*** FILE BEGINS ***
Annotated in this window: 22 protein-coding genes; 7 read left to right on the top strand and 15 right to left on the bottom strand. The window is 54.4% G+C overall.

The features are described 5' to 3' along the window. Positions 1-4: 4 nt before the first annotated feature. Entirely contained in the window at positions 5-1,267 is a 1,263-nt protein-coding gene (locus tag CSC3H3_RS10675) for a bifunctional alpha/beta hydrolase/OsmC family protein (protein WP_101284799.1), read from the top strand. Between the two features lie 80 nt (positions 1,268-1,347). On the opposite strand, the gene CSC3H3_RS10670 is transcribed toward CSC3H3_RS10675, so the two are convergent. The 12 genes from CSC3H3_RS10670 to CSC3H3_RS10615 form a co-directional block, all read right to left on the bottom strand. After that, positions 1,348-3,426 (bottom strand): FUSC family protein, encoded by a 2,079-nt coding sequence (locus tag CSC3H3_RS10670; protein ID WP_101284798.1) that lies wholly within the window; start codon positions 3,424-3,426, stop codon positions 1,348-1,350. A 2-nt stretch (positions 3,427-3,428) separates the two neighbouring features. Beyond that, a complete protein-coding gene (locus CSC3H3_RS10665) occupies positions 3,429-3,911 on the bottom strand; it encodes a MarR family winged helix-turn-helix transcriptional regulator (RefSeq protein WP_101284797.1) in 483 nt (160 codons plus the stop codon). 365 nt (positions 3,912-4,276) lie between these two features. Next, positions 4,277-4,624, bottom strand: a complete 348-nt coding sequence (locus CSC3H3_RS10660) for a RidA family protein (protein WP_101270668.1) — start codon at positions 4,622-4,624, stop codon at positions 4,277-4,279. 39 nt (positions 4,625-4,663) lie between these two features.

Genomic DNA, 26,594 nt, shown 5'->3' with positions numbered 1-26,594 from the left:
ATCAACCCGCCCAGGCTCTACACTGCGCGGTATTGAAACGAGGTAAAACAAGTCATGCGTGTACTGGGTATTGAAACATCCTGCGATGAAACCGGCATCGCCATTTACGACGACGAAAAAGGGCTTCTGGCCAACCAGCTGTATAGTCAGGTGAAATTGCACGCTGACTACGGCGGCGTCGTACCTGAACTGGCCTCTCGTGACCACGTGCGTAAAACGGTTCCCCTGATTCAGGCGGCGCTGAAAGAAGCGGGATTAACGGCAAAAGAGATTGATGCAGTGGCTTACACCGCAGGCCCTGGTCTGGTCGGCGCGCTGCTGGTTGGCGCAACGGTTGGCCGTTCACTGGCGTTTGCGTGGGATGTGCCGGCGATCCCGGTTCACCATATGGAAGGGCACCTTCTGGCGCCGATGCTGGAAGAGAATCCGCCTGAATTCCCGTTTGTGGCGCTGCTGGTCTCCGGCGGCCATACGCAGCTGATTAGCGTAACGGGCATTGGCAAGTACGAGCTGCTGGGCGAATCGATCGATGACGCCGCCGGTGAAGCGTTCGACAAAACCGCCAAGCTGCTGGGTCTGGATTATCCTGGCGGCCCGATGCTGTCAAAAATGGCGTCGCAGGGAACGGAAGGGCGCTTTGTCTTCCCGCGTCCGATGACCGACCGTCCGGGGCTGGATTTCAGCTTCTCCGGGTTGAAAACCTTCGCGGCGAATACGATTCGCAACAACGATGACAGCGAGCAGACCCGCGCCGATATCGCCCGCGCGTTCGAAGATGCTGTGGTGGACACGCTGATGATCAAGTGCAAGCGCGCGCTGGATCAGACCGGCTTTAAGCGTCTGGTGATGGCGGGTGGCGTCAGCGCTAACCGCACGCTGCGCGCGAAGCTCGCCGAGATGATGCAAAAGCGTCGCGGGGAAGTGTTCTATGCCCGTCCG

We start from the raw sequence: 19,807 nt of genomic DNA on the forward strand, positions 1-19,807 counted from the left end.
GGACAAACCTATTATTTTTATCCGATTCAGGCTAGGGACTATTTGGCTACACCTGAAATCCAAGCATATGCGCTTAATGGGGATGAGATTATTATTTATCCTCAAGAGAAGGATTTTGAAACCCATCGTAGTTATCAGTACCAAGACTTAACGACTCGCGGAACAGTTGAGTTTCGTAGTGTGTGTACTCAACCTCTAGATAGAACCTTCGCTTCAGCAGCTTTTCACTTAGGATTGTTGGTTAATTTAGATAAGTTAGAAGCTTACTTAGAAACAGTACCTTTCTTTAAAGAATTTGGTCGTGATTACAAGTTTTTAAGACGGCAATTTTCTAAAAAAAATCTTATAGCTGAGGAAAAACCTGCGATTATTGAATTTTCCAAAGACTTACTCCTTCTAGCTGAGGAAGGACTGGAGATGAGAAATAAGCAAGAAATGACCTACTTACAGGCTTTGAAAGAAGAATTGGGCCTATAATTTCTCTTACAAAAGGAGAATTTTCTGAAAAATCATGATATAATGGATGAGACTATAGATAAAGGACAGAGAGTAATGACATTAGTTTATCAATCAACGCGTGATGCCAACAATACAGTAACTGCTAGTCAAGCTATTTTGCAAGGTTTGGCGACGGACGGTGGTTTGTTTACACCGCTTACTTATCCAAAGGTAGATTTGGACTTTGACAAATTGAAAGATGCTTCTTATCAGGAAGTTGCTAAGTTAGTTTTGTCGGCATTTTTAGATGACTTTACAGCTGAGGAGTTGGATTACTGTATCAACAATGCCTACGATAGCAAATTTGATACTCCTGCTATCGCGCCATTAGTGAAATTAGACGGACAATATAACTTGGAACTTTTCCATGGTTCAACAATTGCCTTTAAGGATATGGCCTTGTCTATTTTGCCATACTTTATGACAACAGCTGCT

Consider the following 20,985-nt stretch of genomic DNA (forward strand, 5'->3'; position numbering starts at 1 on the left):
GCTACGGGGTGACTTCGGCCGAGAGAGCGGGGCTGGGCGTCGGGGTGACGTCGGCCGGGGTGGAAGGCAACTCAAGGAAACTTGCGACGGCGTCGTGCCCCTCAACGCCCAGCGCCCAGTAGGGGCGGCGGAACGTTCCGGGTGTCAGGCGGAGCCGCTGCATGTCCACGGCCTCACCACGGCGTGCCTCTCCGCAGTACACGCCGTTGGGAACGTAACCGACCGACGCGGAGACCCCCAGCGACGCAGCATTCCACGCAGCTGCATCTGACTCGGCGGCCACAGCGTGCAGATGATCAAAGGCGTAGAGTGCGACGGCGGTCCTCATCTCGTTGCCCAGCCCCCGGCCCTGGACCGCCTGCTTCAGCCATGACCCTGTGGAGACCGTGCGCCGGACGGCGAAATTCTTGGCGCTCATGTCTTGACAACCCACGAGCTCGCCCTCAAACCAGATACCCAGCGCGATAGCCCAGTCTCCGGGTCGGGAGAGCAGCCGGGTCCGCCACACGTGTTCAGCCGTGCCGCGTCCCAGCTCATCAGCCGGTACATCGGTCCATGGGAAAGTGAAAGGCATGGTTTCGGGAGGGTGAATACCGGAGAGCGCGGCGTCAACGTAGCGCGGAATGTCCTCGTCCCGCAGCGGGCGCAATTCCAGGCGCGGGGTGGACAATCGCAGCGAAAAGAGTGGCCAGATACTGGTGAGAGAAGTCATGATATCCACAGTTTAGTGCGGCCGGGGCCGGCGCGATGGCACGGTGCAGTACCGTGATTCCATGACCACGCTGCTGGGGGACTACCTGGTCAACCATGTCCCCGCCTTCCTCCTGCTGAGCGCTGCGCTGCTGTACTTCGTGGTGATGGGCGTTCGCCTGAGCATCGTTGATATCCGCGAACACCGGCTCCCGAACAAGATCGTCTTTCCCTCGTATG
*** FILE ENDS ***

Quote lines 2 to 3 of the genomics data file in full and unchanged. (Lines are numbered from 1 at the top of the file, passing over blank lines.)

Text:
The features are described 5' to 3' along the window. Positions 1-4: 4 nt before the first annotated feature. Entirely contained in the window at positions 5-1,267 is a 1,263-nt protein-coding gene (locus tag CSC3H3_RS10675) for a bifunctional alpha/beta hydrolase/OsmC family protein (protein WP_101284799.1), read from the top strand. Between the two features lie 80 nt (positions 1,268-1,347). On the opposite strand, the gene CSC3H3_RS10670 is transcribed toward CSC3H3_RS10675, so the two are convergent. The 12 genes from CSC3H3_RS10670 to CSC3H3_RS10615 form a co-directional block, all read right to left on the bottom strand. After that, positions 1,348-3,426 (bottom strand): FUSC family protein, encoded by a 2,079-nt coding sequence (locus tag CSC3H3_RS10670; protein ID WP_101284798.1) that lies wholly within the window; start codon positions 3,424-3,426, stop codon positions 1,348-1,350. A 2-nt stretch (positions 3,427-3,428) separates the two neighbouring features. Beyond that, a complete protein-coding gene (locus CSC3H3_RS10665) occupies positions 3,429-3,911 on the bottom strand; it encodes a MarR family winged helix-turn-helix transcriptional regulator (RefSeq protein WP_101284797.1) in 483 nt (160 codons plus the stop codon). 365 nt (positions 3,912-4,276) lie between these two features. Next, positions 4,277-4,624, bottom strand: a complete 348-nt coding sequence (locus CSC3H3_RS10660) for a RidA family protein (protein WP_101270668.1) — start codon at positions 4,622-4,624, stop codon at positions 4,277-4,279. 39 nt (positions 4,625-4,663) lie between these two features.

Genomic DNA, 26,594 nt, shown 5'->3' with positions numbered 1-26,594 from the left: